Zima is but one in a long line of wine cooler-ish products that were popular at the time, which included Bacardi Breezer and the more established Bartles & Jaymes. But Zima was born into a world where clear beverages like Crystal Pepsi were cool and novel. Let’s take a stroll down memory line through the pages of The Washington Post in March 1993.
In a bid to invigorate a market gone flat, Miller Brewing Co., the nation’s second-largest beer maker, said yesterday it would introduce a beer of a different color — Miller Clear — to several markets later this month. Milwaukee-based Miller calls the product the beer industry’s first clear beer, and industry watchers said other brewers may be getting ready to introduce similar colorless products.Consumer-products giants such as PepsiCo Inc. (with Crystal Pepsi), Gillette Co. (with Sensor deodorant) and Procter & Gamble Co. (with Ivory dishwashing liquid), as well as smaller companies, have recently introduced clear versions of popular brands, betting that consumers will associate colorlessness with purity and all-natural ingredients. Whether the same strategy works with beer — where color is associated with rich flavor — is uncertain. Coors Brewing Co. of Golden, Colo., is testing a clear malt beverage, called Zima in three markets.
That, my friends, is the first mention of Zima in The Post archives. Crystal Pepsi died a ignominious death two years later. Miller Clear never even made it out of test markets. Zima, on the other hand, grabbed a remarkable 1 percent share of the national alcohol market in its first year.
Less than two years later, though, Zima pops up again in The Post, this time in a more serious context:
Youth officials in Maryland and nine other states have complained to the Coors Brewing Co. about its new colorless drink, which tastes like soda pop and has inspired rumors that it cannot be detected on police breath-testing equipment. …Jesse Rivkin, a 16-year-old junior at Bethesda-Chevy Chase High School, said he had sampled Zima and thought its smooth taste attracts problem drinkers. “It tastes like Sprite,” he said. “It goes down very easily and so a lot of kids tend to abuse it.”He said at $6 per six-pack, Zima was more expensive than some beers and more common at parties frequented by wealthy Whitman High School students.A Whitman senior who asked not to be identified said its smooth taste drew young people who wanted to get drunk but didn’t like the taste of hard liquor. “I think it’s more popular with girls than with boys,” he said.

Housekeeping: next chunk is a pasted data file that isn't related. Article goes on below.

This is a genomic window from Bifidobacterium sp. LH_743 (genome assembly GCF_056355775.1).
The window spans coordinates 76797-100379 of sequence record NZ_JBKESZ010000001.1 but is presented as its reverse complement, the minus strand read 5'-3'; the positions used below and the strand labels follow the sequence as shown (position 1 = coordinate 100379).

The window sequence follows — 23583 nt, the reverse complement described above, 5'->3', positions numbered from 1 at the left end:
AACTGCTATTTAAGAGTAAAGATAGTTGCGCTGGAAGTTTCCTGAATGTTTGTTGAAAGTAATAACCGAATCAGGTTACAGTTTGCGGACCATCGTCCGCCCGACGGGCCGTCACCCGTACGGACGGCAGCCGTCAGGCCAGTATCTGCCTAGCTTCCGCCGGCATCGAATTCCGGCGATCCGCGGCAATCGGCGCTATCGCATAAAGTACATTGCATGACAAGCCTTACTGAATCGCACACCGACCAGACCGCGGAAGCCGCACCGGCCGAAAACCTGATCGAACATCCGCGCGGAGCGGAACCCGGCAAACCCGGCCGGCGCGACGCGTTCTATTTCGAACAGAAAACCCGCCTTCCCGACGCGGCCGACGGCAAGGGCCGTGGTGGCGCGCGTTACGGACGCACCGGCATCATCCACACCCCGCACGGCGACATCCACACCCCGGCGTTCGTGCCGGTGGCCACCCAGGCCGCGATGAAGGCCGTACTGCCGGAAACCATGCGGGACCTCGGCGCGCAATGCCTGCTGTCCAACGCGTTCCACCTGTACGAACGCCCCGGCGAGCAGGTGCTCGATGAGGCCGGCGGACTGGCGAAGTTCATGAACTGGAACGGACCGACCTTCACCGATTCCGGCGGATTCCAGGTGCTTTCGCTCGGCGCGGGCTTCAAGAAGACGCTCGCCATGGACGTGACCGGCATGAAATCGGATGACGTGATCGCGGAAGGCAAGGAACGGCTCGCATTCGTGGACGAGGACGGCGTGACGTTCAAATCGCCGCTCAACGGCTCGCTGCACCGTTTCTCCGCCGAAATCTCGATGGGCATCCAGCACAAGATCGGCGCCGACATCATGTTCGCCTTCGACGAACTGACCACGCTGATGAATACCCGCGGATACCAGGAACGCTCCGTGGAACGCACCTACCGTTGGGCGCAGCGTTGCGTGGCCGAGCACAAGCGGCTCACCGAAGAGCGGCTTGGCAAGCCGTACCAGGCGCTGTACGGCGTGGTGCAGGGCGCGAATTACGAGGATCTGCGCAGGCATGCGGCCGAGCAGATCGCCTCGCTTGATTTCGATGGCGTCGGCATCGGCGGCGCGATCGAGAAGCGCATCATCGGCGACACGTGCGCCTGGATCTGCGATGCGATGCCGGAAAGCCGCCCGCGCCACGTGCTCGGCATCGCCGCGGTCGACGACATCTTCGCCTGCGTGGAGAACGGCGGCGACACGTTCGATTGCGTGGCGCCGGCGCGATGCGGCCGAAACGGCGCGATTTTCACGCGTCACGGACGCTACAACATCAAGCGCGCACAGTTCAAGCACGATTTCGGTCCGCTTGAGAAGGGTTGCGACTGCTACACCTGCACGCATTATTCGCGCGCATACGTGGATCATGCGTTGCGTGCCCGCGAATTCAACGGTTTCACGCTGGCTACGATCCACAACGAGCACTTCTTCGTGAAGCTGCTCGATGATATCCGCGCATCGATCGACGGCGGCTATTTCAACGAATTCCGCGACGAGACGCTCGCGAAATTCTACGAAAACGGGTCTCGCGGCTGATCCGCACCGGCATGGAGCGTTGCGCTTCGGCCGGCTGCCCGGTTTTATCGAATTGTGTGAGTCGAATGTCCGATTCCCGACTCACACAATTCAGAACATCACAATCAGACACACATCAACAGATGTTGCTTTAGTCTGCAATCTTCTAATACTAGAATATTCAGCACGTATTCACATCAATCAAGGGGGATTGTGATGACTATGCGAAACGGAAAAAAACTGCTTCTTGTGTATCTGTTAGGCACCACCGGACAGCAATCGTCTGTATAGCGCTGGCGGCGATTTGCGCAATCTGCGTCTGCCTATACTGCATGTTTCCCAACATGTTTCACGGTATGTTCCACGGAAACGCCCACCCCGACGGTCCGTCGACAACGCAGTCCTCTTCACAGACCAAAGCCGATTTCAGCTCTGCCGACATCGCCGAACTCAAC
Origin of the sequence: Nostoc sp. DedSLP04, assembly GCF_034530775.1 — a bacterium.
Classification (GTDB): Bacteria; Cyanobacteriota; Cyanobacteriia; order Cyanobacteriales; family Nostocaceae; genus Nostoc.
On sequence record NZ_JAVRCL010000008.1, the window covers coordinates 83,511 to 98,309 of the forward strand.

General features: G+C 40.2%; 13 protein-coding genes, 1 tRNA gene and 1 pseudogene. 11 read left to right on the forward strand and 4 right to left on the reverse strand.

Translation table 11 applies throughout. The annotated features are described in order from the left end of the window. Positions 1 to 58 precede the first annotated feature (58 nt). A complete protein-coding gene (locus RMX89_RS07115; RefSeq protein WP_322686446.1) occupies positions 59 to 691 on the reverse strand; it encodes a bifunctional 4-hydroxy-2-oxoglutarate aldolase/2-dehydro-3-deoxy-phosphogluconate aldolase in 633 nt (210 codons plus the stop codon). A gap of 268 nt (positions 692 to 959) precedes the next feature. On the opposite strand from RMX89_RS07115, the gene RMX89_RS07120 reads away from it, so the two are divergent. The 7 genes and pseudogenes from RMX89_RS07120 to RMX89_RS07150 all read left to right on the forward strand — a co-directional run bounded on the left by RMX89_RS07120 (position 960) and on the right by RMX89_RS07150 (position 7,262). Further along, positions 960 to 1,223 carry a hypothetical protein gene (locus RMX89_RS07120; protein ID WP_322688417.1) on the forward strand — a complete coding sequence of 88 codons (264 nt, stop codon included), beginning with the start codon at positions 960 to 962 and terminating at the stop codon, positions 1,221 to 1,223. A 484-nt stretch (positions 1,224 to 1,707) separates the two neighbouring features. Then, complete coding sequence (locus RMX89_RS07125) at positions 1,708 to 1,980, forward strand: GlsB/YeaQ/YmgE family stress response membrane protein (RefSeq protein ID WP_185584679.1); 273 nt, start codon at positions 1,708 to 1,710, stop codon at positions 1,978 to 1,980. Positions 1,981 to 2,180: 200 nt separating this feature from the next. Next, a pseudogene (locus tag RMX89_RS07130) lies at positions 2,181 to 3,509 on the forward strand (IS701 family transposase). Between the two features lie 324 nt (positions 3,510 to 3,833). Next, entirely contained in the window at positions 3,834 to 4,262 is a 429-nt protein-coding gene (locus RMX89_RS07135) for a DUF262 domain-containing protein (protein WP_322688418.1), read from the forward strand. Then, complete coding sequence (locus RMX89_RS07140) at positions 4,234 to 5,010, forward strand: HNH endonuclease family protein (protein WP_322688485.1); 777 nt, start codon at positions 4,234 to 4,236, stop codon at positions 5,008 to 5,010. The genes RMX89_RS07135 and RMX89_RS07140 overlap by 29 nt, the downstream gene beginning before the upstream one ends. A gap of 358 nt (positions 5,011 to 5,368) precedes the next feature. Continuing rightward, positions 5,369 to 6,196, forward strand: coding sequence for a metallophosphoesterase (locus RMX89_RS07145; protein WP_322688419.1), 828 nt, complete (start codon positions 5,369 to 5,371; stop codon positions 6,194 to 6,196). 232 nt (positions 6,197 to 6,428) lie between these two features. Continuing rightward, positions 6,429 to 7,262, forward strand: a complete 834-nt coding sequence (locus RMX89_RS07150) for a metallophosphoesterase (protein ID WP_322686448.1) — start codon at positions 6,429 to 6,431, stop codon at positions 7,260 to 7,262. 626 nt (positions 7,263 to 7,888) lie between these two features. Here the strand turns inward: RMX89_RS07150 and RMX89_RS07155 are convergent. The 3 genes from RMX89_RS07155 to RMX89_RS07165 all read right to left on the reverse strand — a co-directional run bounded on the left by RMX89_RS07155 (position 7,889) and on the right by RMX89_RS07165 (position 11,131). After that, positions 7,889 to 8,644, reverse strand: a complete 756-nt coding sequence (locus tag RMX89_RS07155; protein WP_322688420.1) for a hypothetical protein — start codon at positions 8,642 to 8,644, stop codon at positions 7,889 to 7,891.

The worst part of this faux-nostalgia is that Zima wasn’t some bright but fleeting star that shot across the ’90s universe like the cast of “Saved by the Bell”: MillerCoors didn’t pull the drink from stores until 2008. It lingered and lingered, long after its pop-culture moment was over, like that dude from Sugar Ray.
Okay, maybe the taste of a Sprite-esque, watermelon Jolly Rancher-spiked malternative will bring back memories of your long-lost senior prom date. Have a bottle of Zima (only $8.99 per six-pack at local stores!), grimace at the taste, and have a laugh at the so-’90s-it-hurts animations on Zima’s retro website.
But if you’re feeling nostalgic for similar beverages of the time — Mike’s Hard Lemonade, Smirnoff Ice, Jack Daniels Lynchburg Lemonade — I’ve got good news: They never went away. Look for them in the forgotten back corner of your local liquor store, near where the Zima was a few years ago.